Starts off simultaneously sour and juicy, before becoming sweeter and more robust towards the middle. The overall impression is of jammy red berry fruits, and perhaps some sour cherry marmalade. There are (of course) raisins as well as some nice leafy, mossy, forest-y (you see where I'm going with this) sherry notes in here, but they do face off against the youngish, more acerbic components, and it's a bit of a struggle. The mouthfeel is good, however, and at 48%, there's a real sense of some substantial spirit shining through. I might even be tempted to say that it's almost a bit ... chewy? Which is a good thing for sure. So this expression does add something that the core range is missing, and that is an impression of what the distillate feels like at a (slightly) higher strength. And surprisingly, it's rather more weighty than I would have assumed. Almost reminds me of Glendronach or the aforementioned Glenfarclas - other well-sherried Highlanders with meaty, weighty backbones. This is certainly a bit lighter overall, but I'm surprised at the similarities. Definitely fun in the mouth, and there's more going on than the nose had me expect. Dangerously drinkable at 48%, and very juicy.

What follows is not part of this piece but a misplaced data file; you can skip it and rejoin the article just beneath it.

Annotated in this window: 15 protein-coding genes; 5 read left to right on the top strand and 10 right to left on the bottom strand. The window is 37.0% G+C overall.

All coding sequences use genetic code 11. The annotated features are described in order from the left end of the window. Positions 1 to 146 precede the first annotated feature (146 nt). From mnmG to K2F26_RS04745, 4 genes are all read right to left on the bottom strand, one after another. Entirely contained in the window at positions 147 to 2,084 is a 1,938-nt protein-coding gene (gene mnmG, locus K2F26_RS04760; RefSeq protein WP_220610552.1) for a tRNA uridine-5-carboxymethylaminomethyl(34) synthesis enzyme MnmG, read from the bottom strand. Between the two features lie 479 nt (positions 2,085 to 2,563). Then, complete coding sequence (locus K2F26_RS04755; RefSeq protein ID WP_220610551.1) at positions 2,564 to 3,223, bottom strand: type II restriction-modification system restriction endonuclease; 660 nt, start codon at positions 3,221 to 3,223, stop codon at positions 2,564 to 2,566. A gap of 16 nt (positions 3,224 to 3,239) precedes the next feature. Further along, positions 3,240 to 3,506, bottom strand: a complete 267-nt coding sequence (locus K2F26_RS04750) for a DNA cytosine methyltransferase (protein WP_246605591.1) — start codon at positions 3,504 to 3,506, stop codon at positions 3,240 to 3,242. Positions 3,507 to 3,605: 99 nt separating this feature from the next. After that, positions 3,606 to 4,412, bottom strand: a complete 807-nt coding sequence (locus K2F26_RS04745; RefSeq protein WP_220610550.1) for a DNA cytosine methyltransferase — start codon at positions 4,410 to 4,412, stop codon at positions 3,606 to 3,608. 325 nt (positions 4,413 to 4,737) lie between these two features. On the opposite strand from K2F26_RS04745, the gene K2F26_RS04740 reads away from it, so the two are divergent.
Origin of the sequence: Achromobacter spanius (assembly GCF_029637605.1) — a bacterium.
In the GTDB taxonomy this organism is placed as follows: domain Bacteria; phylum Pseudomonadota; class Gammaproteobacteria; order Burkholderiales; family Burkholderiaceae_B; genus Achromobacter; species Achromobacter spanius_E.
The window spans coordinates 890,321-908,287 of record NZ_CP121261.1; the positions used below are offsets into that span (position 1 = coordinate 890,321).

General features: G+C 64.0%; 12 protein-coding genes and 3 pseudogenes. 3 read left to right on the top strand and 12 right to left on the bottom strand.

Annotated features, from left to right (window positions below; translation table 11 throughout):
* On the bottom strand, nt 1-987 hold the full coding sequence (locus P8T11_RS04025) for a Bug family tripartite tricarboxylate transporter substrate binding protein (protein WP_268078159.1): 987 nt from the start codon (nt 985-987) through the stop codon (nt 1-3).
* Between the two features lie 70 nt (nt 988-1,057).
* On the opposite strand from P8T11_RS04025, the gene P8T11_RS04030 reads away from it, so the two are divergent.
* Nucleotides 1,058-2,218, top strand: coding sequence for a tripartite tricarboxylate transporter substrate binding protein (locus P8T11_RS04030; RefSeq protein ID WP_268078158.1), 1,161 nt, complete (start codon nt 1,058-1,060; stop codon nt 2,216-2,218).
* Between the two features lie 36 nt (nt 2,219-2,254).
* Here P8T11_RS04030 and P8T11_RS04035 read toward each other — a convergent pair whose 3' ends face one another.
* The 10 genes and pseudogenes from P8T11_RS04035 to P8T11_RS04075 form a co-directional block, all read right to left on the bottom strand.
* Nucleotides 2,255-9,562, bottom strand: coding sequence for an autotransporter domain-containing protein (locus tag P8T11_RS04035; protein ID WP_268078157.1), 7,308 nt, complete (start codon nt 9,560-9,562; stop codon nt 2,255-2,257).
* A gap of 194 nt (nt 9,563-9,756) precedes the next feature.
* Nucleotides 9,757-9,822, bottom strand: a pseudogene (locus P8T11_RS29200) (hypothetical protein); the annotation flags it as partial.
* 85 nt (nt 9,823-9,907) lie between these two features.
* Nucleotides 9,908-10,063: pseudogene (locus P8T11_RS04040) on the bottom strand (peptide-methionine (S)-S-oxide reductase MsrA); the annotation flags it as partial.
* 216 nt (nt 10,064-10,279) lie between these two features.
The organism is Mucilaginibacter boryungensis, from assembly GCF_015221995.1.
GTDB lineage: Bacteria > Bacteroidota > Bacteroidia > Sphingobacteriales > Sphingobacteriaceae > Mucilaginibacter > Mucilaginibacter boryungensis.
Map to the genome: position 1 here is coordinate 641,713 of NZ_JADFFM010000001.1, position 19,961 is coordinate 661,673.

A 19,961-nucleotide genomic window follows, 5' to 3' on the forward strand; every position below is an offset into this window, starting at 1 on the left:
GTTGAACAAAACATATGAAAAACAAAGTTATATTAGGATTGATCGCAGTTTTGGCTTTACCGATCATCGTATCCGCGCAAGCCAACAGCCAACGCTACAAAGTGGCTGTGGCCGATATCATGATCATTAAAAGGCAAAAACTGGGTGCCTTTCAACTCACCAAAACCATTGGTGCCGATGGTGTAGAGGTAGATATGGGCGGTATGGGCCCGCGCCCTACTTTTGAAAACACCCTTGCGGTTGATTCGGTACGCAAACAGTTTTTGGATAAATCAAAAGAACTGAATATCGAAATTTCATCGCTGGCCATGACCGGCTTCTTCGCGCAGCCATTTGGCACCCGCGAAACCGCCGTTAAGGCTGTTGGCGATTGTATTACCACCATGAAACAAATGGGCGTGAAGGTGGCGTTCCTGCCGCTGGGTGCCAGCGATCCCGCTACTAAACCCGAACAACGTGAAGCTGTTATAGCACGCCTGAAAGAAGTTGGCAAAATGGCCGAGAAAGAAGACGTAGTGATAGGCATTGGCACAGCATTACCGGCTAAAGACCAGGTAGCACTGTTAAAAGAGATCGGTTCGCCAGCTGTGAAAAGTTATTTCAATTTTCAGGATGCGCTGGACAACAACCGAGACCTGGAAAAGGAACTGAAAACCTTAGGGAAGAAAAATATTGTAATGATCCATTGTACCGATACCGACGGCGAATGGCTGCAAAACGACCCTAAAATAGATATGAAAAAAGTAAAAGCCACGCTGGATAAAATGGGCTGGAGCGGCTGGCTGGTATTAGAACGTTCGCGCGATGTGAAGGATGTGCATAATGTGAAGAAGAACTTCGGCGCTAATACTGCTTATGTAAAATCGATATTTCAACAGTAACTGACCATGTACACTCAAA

• Finish
      Not stunning exactly, but the European oak influence does add some nice liquorice, chicory, and coffee impressions as well as a soft herbal aspect to go along with some residual fruity acidity. Fades swiftly though to make room for the next sip. A true sipper's finish. ;)

  6. P.K.S scored this whisky 84 points Expert Junior

    amazing to the age rich no burn a lot of cask influens, sherry spisiness amazing fore the price

  7. Dris scored this whisky 83 points Connoisseur

    • Nose
      84 84
    • Taste
      82 82
    • Finish
      83 83

  8. ezioaudit scored this whisky 84 points Expert Senior

  9. IIIZIII scored this whisky 82 points Expert Junior

    • Nose
      Sulphury sherry, dark chocolate covered sherry, dark fruits. Very young profile
    • Taste
      Initially hot, sweet fruits, crisp dark fruits. THe taste is very much remeniscent of an undermatured Bunna 12.

  10. markjedi1 scored this whisky 82 points Connoisseur

    With The Legacy Glengoyne launches a series of whisky’s that tells the story of the distillery. We can expect a new Chapter every year. This is the first from 2019, dedicated to Cochrane Cartwright, the distillery manager from 1869 who famously lengthened the production time to create a more fruity character, but his is probably best known for introducing sherry cask maturation at Glengoyne, a practice that they still hold dear.

    The nose is rather soft and freshly fruity. Think pears, apricots and vanilla. Grain cookies. Cinnamon on young baked apples. I confess that I had expected more of a dark sweetness, as this is sherry casks after all. It’s good, don’t get me wrong, but it’s not a sherry bomb.

    The body is good. Again nicely fruity, but again not the dark and sweet notes you might expect. Rather sweet and sour on apricots and oranges, with a bitterness like from grapefruit. Some caramel, cinnamon and ginger. Some roasted nuts. Pleasantly warm.

    The finish, which is medium long, remains fresh, but then turns surprisingly spicy on ginger and pepper. At the death a lemon appears for a second.

    Lovely Glengoyne at a fair price (around 60 EUR), but as an homage to the introduction of sherry casks somewhat disappointing.